Meaning of HAMASAH in English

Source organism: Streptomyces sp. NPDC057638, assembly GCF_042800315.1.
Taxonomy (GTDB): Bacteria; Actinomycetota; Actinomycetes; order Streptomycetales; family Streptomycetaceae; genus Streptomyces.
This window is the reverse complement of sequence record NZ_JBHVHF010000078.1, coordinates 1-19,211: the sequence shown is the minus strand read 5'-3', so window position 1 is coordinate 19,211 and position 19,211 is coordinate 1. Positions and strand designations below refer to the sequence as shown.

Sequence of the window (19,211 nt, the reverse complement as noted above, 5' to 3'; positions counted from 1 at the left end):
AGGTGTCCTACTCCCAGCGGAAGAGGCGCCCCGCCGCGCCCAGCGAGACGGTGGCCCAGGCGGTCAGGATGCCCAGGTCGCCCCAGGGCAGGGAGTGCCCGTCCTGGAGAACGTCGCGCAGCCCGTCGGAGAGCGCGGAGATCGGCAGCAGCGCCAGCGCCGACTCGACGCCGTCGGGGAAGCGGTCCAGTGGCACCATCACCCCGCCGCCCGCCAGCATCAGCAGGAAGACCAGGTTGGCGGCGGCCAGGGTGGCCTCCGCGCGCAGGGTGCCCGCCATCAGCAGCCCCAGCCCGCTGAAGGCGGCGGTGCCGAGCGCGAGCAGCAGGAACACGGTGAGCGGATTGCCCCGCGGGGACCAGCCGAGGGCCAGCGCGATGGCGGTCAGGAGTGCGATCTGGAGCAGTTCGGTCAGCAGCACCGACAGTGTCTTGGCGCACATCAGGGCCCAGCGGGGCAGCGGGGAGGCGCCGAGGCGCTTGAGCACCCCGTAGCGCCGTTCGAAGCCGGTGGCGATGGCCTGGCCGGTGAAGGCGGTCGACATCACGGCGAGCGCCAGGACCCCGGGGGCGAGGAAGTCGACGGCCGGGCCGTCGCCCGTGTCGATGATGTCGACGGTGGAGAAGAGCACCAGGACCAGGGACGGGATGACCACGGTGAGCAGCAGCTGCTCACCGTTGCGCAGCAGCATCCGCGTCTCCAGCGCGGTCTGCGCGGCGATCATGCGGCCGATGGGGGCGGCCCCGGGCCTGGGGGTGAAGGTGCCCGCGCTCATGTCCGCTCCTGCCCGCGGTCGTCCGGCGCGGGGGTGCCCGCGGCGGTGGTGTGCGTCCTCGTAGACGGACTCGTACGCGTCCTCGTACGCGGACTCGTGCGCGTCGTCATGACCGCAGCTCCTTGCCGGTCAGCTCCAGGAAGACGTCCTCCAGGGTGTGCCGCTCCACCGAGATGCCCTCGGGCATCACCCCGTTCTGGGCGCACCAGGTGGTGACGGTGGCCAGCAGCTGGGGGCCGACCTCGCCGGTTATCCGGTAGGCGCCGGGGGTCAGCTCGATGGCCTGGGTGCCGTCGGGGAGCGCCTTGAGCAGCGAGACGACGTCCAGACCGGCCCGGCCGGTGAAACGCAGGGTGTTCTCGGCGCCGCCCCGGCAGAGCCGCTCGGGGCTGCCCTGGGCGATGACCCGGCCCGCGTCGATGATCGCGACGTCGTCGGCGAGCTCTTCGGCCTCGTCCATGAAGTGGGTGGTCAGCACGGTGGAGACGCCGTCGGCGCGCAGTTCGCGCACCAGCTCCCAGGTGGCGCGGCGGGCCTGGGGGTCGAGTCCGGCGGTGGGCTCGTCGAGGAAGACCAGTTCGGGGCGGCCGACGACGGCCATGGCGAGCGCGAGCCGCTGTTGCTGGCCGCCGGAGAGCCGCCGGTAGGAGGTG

an Arabic anthology compiled by the poet Abu Tammam in the 9th century. It is so called from the title of its first book, which contains poems descriptive of fortitude in battle, patient endurance of calamity, steadfastness in seeking vengeance, and constancy under reproach and in temptationin a word, the attribute of hamasah. The anthology consists of 10 books, containing, in all, 884 poems, mostly fragments selected from longer poems: (1) Al-Hamasah; (2) Al-Marathi, Dirges; (3) Al-Adab, Manners; (4) An-Nasib, Amatory Verses; (5) Al-Hija', Satires; (6) Al-Adyaf wa al-madih, Hospitality and Panegyric; (7) As-Sifat, Miscellaneous Descriptions; (8) As-Sayr wa an-Nu'as, Journeying and Drowsiness; (9) Al-Mulah, Pleasantries; and (10) Madhammat an-nisa', Dispraise of Women. The poems, taken from the works of Arab poets of all periods, from pre-Islamic times to about AD 832, are extemporaneous or occasional utterances, as distinguished from qasidas, or elaborately finished odes. They are short, direct, and generally free of metaphor. In compiling his collection, Abu Tammam chose hardly anything from the works of the most famous poets of antiquity; only the fourth book, an-Nasib, which contains the standard opening verses of many qasidas, is an exception. The Hamasah was compiled about 835 while Abu Tammam was staying at Hamadan (Iran). The excellence of its selection caused it to be said that Abu Tammam displayed higher qualities in his choice of extracts than in his own poetry. It is a storehouse of ancient material, and it became a fundamental work for poets seeking to acquire polish. It inspired many commentaries, which were enumerated by Hajji Khali-fa, the 17th-century historian and bibliographer. Al-Buhturi, a protg of Abu Tammam, produced another hamasah, much more elaborate and less appreciated; other anthologists followed him. A number of such works have survived; others are known only by title.

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